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Etiology of the Budd-Chiari syndrome

Michelle Lai, MD, MPH
Section Editor
Sanjiv Chopra, MD, MACP
Deputy Editor
Anne C Travis, MD, MSc, FACG, AGAF


The Budd-Chiari syndrome can be defined as any pathophysiologic process that results in an interruption or diminution of the normal flow of blood out of the liver [1,2]. However, as commonly used, the Budd-Chiari syndrome implies thrombosis of the hepatic veins and/or the intrahepatic or suprahepatic inferior vena cava. An alternative nomenclature that recognizes an obliterative process involving principally the inferior vena cava ("obliterative hepatocavopathy") has also been proposed [3]. The term is usually distinguished from two other conditions that interfere with hepatic venous flow: sinusoidal obstruction syndrome (hepatic veno-occlusive disease) and right heart failure.

Disorders that involve the microscopic centrilobular veins and small sublobular veins within the liver are usually due to nonthrombotic fibrous occlusion and obliteration of these small veins. The distinct anatomic location, pathology, and conditions (eg, ingestion of toxic pyrrolizidine alkaloids or exposure to high doses of radiation or chemotherapeutic agents) with which sinusoidal obstruction syndrome is associated allow it to be placed in its own category [4,5]. (See "Diagnosis of hepatic sinusoidal obstruction syndrome (veno-occlusive disease) following hematopoietic cell transplantation".)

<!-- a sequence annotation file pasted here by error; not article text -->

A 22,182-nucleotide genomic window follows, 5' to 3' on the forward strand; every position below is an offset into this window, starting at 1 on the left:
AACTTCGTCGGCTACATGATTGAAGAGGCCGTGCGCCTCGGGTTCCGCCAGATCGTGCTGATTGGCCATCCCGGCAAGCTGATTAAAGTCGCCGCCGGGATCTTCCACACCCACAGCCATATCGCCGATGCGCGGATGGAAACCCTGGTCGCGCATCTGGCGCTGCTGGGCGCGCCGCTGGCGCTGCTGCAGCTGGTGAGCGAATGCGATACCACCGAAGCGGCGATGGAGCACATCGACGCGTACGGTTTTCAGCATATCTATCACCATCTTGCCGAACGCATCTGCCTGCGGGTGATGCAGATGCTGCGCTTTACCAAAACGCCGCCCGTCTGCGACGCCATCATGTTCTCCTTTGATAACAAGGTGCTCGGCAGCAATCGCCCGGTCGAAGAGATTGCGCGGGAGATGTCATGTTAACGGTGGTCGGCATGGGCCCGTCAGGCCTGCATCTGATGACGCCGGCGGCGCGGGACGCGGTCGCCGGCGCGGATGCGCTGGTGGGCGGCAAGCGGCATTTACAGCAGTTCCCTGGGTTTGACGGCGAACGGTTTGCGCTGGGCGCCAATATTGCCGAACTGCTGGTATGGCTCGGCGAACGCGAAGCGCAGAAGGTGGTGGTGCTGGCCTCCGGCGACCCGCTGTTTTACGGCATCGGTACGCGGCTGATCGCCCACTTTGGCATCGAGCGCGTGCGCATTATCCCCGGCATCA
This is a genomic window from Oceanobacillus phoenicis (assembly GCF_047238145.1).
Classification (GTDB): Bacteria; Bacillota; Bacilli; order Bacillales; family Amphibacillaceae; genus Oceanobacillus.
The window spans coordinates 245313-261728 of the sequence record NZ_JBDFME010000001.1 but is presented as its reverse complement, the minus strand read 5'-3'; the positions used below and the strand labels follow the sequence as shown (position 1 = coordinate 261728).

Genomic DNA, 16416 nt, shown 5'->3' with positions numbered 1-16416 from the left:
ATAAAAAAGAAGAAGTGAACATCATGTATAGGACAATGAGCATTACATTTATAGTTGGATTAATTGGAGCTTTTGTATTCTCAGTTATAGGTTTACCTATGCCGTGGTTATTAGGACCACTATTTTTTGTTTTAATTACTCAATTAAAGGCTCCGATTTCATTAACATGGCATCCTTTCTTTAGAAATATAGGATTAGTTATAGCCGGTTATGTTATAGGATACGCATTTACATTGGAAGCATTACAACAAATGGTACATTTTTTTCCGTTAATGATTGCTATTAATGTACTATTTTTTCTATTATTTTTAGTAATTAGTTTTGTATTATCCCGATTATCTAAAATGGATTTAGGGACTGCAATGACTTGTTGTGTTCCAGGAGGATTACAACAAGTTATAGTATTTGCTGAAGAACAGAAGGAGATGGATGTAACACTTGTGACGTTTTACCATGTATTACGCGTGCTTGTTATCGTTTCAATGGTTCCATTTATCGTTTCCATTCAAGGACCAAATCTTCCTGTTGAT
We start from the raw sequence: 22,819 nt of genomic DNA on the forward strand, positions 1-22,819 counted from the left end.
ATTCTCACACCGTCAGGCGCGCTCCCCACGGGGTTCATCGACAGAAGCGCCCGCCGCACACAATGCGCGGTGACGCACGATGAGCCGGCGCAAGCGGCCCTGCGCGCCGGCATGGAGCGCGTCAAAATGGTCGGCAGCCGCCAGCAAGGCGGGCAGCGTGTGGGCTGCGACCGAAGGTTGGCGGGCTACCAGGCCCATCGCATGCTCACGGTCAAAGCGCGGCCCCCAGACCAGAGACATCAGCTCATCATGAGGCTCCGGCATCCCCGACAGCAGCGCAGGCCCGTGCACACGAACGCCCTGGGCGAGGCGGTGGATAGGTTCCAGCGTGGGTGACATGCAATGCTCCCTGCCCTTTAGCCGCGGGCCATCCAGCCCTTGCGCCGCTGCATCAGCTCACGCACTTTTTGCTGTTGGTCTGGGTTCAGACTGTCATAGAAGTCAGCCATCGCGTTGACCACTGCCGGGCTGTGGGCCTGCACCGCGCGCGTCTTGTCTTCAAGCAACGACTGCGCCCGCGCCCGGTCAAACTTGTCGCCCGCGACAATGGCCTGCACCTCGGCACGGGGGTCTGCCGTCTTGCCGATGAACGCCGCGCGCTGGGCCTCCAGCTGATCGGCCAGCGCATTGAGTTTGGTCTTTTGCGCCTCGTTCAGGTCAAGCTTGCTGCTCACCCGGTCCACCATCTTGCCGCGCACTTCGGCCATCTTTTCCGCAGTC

Although disorders of the heart may present clinically as the Budd-Chiari syndrome (eg, constrictive pericarditis, chronic right-sided heart failure with severe tricuspid insufficiency), the pathogenesis and treatment of these disorders are quite different from those usually considered typical of the Budd-Chiari syndrome. (See "Congestive hepatopathy".)

Thus, the Budd-Chiari syndrome is due to occlusion or partial occlusion of one, two, or all three of the major hepatic veins (right, middle, and left) and/or occlusion or partial occlusion of the inferior vein cava (figure 1) [6]. In addition, several small veins that enter the inferior vena cava directly from the posterior surface of the caudate lobe and occasionally from the right and left hepatic lobes may or may not be involved by the occlusive process.

This topic review will discuss the major causes of the Budd-Chiari syndrome. The symptoms, diagnosis, and treatment of this disorder are discussed separately. (See "Budd-Chiari syndrome: Epidemiology, clinical manifestations, and diagnosis".)


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Literature review current through: Sep 2016. | This topic last updated: Jan 30, 2015.
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